The Blessings of the Sex Abuse Crisis
Updated: Aug 28, 2018
The 1968 truce in the Church of holding to Humanae vitae publicly but privately not endorsing it, has created a climate of duplicity in the Church. To that extent the laity are implicated in the duplicity of bishops in the recent sex abuse crisis, since they are quite happy to reject the Church’s teaching on sexual morality. Most Americans think of contraception as a convenience not an intrinsic evil according to Church teaching. I know, for example, of Catholics who have shopped for confessors, who would support their decision to use contraception. I think, as laity, we must not be hypocritical, even though our sins do not approximate those of predator priests and high level ecclesiastics who cover up such sins.
As one who has attempted to promote the Church’s teaching even before Humanae vitae, I can only say that it has been both rewarding and frustrating. Some of the greatest rewards have come from the joy of spending time with couples, who have wholeheartedly embraced the Church’s teaching. I shall never forget a dinner in an Los Angeles restaurant, while attending a natural family planning (NFP) conference in the 1970s. A businessman, dining at a next-door table, was so taken with the joy expressed by the eight of us, that he paid our whole bill. It is not unusual for couples, who learn about their fertility and how to live with it, to describe it as the Church’s best-kept secret. This is not to say that it is easy. After all, the cross is central to our faith, but without it there would be no joy.
One of the great advantages of the present time is the abundance of opportunity for instruction in fertility awareness methods. That was not the case 50 years ago, when couples were presented with the convenience of contraception, which was endorsed by the medical profession and many in the Church; they were bombarded with the threat of overpopulation in developing countries and were seduced by the lure of radical feminism. They could, at the time, be excused for succumbing to what the Church has traditionally called an intrinsic evil because it comes between the couple themselves and between them and God, who is the Author of life and love. Fifty years on, not only have we seen the disastrous results of separating the unitive and procreative dimensions of sex, in family breakdown, the endorsement of sex outside marriage and yes, but also the sex abuse crisis of our priests, which, except the last, were forecast by Blessed Pope Paul VI in Humanae vitae.
"Priests and Laity need each other to restore the damage done to God’s beautiful gift of consecrated celibacy and marriage"
But things are different now. Besides the availability of books and courses, developed for the very young to learn about the beauty and sacredness of their bodies; and for adolescents to learn the mysteries of how God made them through the world-acclaimed TeenSTAR program developed by Dr. Hanna Klaus, Ob Gyn, (she describes it as experiential learning and self-discovery leading to responsible relationships) there are many adult instruction courses based on sound scientific principles. Most are listed on the web site www.maryshivanandan.com. There is now little or no excuse for not following the Church’s traditional teaching, but it does take two to tango. Priests and Laity need each other to restore the damage done to God’s beautiful gift of consecrated celibacy and marriage. I offer the following as a path to healing, with recommendations to priests first:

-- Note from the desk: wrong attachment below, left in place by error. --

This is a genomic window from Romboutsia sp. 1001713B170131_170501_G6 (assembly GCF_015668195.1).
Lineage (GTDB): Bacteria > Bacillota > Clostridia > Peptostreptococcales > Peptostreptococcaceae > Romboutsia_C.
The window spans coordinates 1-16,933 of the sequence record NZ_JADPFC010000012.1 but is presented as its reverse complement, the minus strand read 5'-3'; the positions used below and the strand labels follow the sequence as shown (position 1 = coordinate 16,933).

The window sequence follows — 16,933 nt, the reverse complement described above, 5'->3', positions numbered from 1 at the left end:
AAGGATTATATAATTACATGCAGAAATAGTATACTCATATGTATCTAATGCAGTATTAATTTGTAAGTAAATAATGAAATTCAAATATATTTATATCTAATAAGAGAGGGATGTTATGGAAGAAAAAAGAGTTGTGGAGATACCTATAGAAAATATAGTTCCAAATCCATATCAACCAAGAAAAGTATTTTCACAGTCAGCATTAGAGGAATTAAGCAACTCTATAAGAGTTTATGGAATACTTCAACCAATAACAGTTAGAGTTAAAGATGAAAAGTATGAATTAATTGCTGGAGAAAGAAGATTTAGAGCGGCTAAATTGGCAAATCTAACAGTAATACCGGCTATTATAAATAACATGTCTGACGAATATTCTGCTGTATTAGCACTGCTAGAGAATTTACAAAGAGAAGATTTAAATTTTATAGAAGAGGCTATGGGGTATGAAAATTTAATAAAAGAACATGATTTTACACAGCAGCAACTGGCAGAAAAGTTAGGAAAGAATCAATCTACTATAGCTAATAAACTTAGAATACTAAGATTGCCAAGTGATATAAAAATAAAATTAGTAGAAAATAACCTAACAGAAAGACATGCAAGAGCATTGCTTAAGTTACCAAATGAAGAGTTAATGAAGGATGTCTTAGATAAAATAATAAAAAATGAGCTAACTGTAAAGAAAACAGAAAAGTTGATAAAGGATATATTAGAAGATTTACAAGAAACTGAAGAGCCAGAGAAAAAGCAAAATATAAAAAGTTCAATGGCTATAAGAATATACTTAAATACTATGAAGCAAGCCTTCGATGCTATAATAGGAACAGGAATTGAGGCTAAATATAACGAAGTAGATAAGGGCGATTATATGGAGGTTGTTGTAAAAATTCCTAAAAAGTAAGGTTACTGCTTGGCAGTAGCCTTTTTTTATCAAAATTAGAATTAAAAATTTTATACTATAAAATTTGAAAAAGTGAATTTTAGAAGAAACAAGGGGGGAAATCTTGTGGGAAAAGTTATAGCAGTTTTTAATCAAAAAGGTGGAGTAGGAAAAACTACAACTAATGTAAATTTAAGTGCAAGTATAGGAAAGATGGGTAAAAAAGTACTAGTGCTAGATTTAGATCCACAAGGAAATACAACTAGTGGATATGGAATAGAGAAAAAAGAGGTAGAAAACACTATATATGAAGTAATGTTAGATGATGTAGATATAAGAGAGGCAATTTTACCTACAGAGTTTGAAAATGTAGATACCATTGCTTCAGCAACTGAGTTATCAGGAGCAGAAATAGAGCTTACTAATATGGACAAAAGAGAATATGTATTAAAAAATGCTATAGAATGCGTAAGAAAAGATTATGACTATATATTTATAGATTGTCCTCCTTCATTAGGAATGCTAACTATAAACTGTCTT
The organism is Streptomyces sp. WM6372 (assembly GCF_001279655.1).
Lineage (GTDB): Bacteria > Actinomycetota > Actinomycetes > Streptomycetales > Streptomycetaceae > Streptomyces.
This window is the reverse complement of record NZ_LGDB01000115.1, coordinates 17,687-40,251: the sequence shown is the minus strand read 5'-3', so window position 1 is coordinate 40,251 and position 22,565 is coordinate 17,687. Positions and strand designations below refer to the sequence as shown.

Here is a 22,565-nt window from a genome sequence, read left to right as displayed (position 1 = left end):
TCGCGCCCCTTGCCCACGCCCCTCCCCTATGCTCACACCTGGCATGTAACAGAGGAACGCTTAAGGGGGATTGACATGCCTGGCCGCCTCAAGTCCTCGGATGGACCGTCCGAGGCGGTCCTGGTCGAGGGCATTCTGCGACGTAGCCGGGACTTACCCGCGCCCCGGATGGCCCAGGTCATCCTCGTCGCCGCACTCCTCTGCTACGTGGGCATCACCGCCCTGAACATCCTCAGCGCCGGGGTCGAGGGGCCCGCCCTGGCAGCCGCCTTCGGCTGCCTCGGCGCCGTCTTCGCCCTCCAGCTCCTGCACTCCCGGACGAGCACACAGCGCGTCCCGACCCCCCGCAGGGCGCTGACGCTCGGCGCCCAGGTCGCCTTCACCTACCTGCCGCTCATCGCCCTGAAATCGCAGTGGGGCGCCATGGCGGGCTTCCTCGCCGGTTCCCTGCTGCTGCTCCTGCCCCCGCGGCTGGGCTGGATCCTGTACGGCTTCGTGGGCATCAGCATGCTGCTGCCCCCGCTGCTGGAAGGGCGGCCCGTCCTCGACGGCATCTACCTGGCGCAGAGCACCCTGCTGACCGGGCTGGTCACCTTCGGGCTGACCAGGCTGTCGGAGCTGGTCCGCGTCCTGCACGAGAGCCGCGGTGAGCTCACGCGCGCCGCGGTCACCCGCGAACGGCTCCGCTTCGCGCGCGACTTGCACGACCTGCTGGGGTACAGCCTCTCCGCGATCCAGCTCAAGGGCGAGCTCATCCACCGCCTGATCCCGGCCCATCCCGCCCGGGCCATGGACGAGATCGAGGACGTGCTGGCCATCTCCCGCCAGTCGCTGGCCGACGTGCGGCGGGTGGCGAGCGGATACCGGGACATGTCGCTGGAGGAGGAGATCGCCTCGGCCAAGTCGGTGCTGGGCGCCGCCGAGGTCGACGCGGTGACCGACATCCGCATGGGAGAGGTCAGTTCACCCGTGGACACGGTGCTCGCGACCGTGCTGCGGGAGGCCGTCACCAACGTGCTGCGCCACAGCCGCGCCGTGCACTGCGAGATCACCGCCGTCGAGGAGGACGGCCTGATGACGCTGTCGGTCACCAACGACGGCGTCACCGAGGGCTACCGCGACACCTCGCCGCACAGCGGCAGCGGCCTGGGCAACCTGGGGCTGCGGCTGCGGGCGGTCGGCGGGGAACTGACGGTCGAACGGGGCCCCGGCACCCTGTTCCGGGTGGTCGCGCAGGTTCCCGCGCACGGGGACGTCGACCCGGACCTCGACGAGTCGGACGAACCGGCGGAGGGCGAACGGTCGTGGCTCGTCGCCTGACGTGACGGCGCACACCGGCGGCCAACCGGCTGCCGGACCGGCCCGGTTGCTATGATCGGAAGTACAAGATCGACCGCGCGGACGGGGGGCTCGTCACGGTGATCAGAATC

1. Stop paying lip service to Humanae vitae. Rather take some action.
2. Preach from the pulpit that contraception is not the panacea it is made out to be but destroys God’s beautiful plan for marriage, family and consecrated celibacy. (There are many good resources on the USCCB web site.)
3. Provide permanently, either on the Church notice board or in the bulletin, information on fertility awareness methods.
4. Encourage, in addition, theology of the body courses that provide Scriptural support for the teaching.
5. Encourage the practice of virtue especially male virtue.
6. Remind the congregation, either in the bulletin or from the pulpit, that they are coming to a sacred event and should dress accordingly.
7. Remind the congregation of the sacredness of the Eucharist and the importance of confessing sins of impurity before receiving.
As a corollary, those in the pew should:
1. Admit that contraception is wrong, go to confession and resolve not to use it in the future.
2. Sign up for a fertility awareness class.
3. Sign up for a theology of the body program or course.
4. Practice the virtues, particularly chastity.
5. Stop receiving the Eucharist until you have put your sex life in order.
6. If you are having sex outside of marriage or viewing pornography, stop.
7. Dress for Mass as though you are coming to a sacred event, which you are.
The time for fear of offending the congregation is past. The stakes are too high. Instead let this sex abuse crisis be both a wake-up call and a blessing!
© KM Associates